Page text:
Job prospects improve for some tech workers

Analysts say large IT operations will boost hiring next year, mostly for those with both technology and business skills

Perhaps the best thing to be said about IT hiring in 2010 is that mass layoffs tapered off significantly from their height during the 2008-09 recession, and that the long-term trend finally seems to favor job growth, albeit at a slow pace.

IT industry group TechServe Alliance said that its analysis of a U.S. Department of Labor report released early this month found that IT employment increased by 600 jobs in November on a base of 3.9 million jobs. Overall, U.S. employers added 39,000 jobs last month, according to the government report.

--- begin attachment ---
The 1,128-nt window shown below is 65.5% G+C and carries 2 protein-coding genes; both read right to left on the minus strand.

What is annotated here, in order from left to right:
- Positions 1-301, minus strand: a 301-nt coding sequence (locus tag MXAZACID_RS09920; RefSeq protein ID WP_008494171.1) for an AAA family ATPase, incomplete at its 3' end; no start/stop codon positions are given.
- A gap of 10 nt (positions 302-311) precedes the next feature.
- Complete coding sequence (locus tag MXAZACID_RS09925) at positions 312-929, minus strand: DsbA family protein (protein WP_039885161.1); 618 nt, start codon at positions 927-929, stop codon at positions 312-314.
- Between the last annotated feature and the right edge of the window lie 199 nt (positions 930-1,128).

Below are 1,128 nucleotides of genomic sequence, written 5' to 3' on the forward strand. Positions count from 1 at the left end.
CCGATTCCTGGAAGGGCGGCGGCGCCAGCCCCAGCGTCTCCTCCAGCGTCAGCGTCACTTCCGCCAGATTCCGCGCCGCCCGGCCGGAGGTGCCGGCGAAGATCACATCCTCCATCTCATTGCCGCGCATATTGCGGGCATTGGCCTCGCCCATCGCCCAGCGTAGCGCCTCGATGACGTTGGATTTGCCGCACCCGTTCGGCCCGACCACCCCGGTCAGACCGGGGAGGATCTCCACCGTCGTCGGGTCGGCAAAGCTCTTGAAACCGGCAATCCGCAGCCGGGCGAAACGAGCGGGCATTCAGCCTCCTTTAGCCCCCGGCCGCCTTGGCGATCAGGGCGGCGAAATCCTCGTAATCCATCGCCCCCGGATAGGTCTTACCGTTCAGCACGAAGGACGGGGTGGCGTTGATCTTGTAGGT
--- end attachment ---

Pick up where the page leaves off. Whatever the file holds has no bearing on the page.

TechServe said that based on its monthly analysis of government jobs reports, IT employment increased by 2.5% from January through November of this year.

For sure, some IT workers are still losing their jobs, particularly in the weakest areas of the economy, such as state and local government. Camden, N.J., for example, recently announced plans to lay off one in four city workers, including about four IT staffers, to cover a large budget shortfall.

Tech spending is expected to rebound next year, with IDC predicting 5.7% growth, up from 3% this year. It remains unclear whether that increase will translate into hiring or outsourcing.

One clue that IT hiring should improve next year comes from market research firm Computer Economics Inc. In a recent survey of IT managers at 136 firms in the U.S. and Canada with revenues over $50 million, it found that 48% of the managers polled plan to add staff next year. Only 11% said they expect to cut staff in 2011.

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